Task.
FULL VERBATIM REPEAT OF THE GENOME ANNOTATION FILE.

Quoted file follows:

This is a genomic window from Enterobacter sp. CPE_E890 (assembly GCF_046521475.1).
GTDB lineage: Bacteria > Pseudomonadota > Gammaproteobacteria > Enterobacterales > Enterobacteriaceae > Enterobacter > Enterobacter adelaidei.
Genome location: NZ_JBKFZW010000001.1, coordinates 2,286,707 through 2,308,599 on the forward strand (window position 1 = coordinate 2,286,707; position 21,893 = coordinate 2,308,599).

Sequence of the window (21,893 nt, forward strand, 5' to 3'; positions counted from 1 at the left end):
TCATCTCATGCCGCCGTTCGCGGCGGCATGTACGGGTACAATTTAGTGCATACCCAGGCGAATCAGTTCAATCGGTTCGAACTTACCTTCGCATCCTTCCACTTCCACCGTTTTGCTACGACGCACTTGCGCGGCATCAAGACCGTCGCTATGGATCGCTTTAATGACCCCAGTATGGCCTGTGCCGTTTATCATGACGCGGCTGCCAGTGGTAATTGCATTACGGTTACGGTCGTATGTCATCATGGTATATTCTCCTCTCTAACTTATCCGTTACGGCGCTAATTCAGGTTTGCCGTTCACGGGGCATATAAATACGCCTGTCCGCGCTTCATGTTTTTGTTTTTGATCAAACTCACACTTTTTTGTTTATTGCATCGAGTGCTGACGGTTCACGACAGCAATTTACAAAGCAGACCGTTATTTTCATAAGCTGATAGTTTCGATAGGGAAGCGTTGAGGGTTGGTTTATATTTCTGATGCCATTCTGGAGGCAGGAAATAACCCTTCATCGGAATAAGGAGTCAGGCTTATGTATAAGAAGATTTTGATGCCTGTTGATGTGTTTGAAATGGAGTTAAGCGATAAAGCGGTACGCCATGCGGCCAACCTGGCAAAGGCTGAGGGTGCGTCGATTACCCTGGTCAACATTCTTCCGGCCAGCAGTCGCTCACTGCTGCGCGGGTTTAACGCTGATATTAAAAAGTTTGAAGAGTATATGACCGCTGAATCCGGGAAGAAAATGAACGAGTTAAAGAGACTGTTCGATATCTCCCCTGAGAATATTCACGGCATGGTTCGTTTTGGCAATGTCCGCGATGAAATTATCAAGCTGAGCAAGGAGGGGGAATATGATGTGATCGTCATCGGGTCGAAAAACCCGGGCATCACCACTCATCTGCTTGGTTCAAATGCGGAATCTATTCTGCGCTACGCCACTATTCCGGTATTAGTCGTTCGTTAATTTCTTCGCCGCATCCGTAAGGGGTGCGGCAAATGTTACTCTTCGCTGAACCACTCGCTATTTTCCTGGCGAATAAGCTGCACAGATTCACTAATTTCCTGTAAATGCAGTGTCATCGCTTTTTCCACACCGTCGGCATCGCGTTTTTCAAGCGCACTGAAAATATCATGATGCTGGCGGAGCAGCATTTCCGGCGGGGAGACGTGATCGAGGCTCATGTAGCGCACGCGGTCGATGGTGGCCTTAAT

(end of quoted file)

This is a genomic window from Enterobacter sp. CPE_E890 (assembly GCF_046521475.1).
GTDB lineage: Bacteria > Pseudomonadota > Gammaproteobacteria > Enterobacterales > Enterobacteriaceae > Enterobacter > Enterobacter adelaidei.
Genome location: NZ_JBKFZW010000001.1, coordinates 2,286,707 through 2,308,599 on the forward strand (window position 1 = coordinate 2,286,707; position 21,893 = coordinate 2,308,599).

Sequence of the window (21,893 nt, forward strand, 5' to 3'; positions counted from 1 at the left end):
TCATCTCATGCCGCCGTTCGCGGCGGCATGTACGGGTACAATTTAGTGCATACCCAGGCGAATCAGTTCAATCGGTTCGAACTTACCTTCGCATCCTTCCACTTCCACCGTTTTGCTACGACGCACTTGCGCGGCATCAAGACCGTCGCTATGGATCGCTTTAATGACCCCAGTATGGCCTGTGCCGTTTATCATGACGCGGCTGCCAGTGGTAATTGCATTACGGTTACGGTCGTATGTCATCATGGTATATTCTCCTCTCTAACTTATCCGTTACGGCGCTAATTCAGGTTTGCCGTTCACGGGGCATATAAATACGCCTGTCCGCGCTTCATGTTTTTGTTTTTGATCAAACTCACACTTTTTTGTTTATTGCATCGAGTGCTGACGGTTCACGACAGCAATTTACAAAGCAGACCGTTATTTTCATAAGCTGATAGTTTCGATAGGGAAGCGTTGAGGGTTGGTTTATATTTCTGATGCCATTCTGGAGGCAGGAAATAACCCTTCATCGGAATAAGGAGTCAGGCTTATGTATAAGAAGATTTTGATGCCTGTTGATGTGTTTGAAATGGAGTTAAGCGATAAAGCGGTACGCCATGCGGCCAACCTGGCAAAGGCTGAGGGTGCGTCGATTACCCTGGTCAACATTCTTCCGGCCAGCAGTCGCTCACTGCTGCGCGGGTTTAACGCTGATATTAAAAAGTTTGAAGAGTATATGACCGCTGAATCCGGGAAGAAAATGAACGAGTTAAAGAGACTGTTCGATATCTCCCCTGAGAATATTCACGGCATGGTTCGTTTTGGCAATGTCCGCGATGAAATTATCAAGCTGAGCAAGGAGGGGGAATATGATGTGATCGTCATCGGGTCGAAAAACCCGGGCATCACCACTCATCTGCTTGGTTCAAATGCGGAATCTATTCTGCGCTACGCCACTATTCCGGTATTAGTCGTTCGTTAATTTCTTCGCCGCATCCGTAAGGGGTGCGGCAAATGTTACTCTTCGCTGAACCACTCGCTATTTTCCTGGCGAATAAGCTGCACAGATTCACTAATTTCCTGTAAATGCAGTGTCATCGCTTTTTCCACACCGTCGGCATCGCGTTTTTCAAGCGCACTGAAAATATCATGATGCTGGCGGAGCAGCATTTCCGGCGGGGAGACGTGATCGAGGCTCATGTAGCGCACGCGGTCGATGGTGGCCTTAAT